Jill Townsend was an Anglo-American actress active during the 1960s and '70s who became a journalist after she quit acting in 1979, became a teacher and is now a spiritual healer. She was born in Santa Monica, California on January 25, 1945, the daughter of business executive and author Robert Townsend, who was hired out of American Express to become the CEO of Avis Rental Cars in 1962 and built it into an industry powerhouse, second only to Hertz, during the Sixties. He wrote the management book "Up The Organization", which became a best-seller in 1970. Jill, who inherited his intelligence and organizational acumen, typed the manuscript for him.
The daughter of a top executive, she was part of New York's High Society and was a debutante. Raised in Locust Valley, Long Island, she graduated from The Master's School in Dobbs Ferry, New York in 1963. She eschewed attending college to study acting at the Royal Academy of Dramatic Art in London. Show business was in her blood: Her mother's father was Frank Tours, a composer and conductor who sat in with the Algonquin Roundtable and served as musical director for some of Irving Berlin's Broadway shows.
In 1971, she was married the Scottish actor Nicol Williamson, with whom she had a stormy relationship due to Williamson's volatile temperament. They had first met in 1965, when she played his daughter in John Osborne's Inadmissible Evidence (1968) on Broadway. Within a fortnight of their meeting, he asked her to marry him then and they wound up living together, but she left him after 21 months cohabiting together. She starred in the TV western Cimarron Strip (1967) and wound up marrying the stunt-man and horse-wrangler Tom Sutton, who was Stuart Whitman's stand-in on the series. In the late '60s, she starred in many American TV shows, primarily Westerns.
She and Williamson got back together after her divorce, with her initiating their rapprochement, and she moved to England. The couple were married in 1971 and their son Luke was born two years later. They appeared together in Bertolt Brecht's The Gangster Show: The Resistible Rise of Arturo Ui (1972) for the BBC and in The Seven-Per-Cent Solution (1976) on the big screen, in which she played his mother. He also directed her in a 1975 Royal Shakespeare Co. production of Anton Chekhov's Uncle Vanya (1957), in which he co-starred.
She made her own bid for movie stardom as the female lead in 1976's Alfie Darling (1975), the sequel to Alfie (1966), the movie that made Michael Caine an international superstar. It was a critical and commercial flop. She appeared in many roles on British TV, including a starring turn in the TV mini-series The Golden Bowl (1972) and on the TV series Poldark (1975).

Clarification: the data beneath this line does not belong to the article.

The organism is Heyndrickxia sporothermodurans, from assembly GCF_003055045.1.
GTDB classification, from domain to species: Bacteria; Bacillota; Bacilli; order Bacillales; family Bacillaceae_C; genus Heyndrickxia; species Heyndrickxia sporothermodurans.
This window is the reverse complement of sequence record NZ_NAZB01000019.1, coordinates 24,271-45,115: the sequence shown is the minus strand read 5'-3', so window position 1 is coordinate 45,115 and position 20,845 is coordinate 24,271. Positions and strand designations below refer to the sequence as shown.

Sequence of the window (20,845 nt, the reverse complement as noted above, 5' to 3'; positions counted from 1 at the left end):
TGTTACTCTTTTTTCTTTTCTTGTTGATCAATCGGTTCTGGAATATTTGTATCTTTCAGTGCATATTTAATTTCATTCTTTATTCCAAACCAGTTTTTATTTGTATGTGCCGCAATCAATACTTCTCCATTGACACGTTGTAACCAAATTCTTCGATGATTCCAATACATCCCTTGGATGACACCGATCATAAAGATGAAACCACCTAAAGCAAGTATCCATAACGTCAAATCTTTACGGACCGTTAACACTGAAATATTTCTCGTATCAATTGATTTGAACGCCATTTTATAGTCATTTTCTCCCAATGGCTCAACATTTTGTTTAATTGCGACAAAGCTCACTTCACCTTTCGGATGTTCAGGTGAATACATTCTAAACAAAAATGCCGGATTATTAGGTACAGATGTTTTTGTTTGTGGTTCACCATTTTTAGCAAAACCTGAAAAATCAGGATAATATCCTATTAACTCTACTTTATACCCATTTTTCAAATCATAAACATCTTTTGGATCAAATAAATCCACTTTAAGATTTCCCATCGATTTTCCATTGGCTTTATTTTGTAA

The marriage of Jill and the infamously tempestuous actor broke up in 1976, ironically the same year "People Magazine" carried an article "Who's Afraid of Nicol Williamson? Everyone but His Spouse, Jill Townsend." The break-up was bitter on Williamson's part, and Paul Rudnick, author of the Broadway play "I Hate Hamlet" (which was closed prematurely early due to Williamson's bad behavior), later remembered the actor insulting his ex-wife in his dressing room, 15 years after the break-up.
In 1979, Townsend quit acting to study at the London School of Journalism and became a financial columnist for The Daily Mail. From 1979 to 1981, she worked on developing environmental legislation to prevent the dumping of toxic and nuclear waste. She ran for office as an independent candidate, which was illegal as she was still an American citizen, but lost by 80 votes.
In the 1980s, she was assistant to the chair of Windsor Cable Television, overseeing marketing, public relations and program development for Brtain's first cable TV franchise. Between 1981 and 1989, she studied international relations at the University of Surrey. In that period, she temporarily returned to the U.S. to work as a teaching assistant focusing on negotiation Harvard Law School. Townsend became Deputy Director of the Geneva-based Foundation for International Conciliation
Jill Townsend permanently moved back to the U.S. in 1989 and settled in California. From 1989 to 1995, she taught at many schools, including the Crossroads School in, Santa Monica, The Ojai Foundation, Highland Hall School, the Los Angeles and Santa Monica Zen Centers, and the UCLA Extension School. Starting in 1993, she was the director of Leadership Directories, Inc.
She and her third husband sustainability designer and environmental advocate Bob Sorel, live in the Los Padres National Forest outside Ojai. Steeping herself in Native American ceremonies and folk medicine, she became a spiritual counselor, minister and a ceremonialist who performs readings and energy healing. She founded the Council of Grandmothers with the with Ann Stein and Marilyn Salas, an organization of "WisdomKeepers", women over the age of 52, who can provide counsel that comes comes from their many years of experience and knowledge.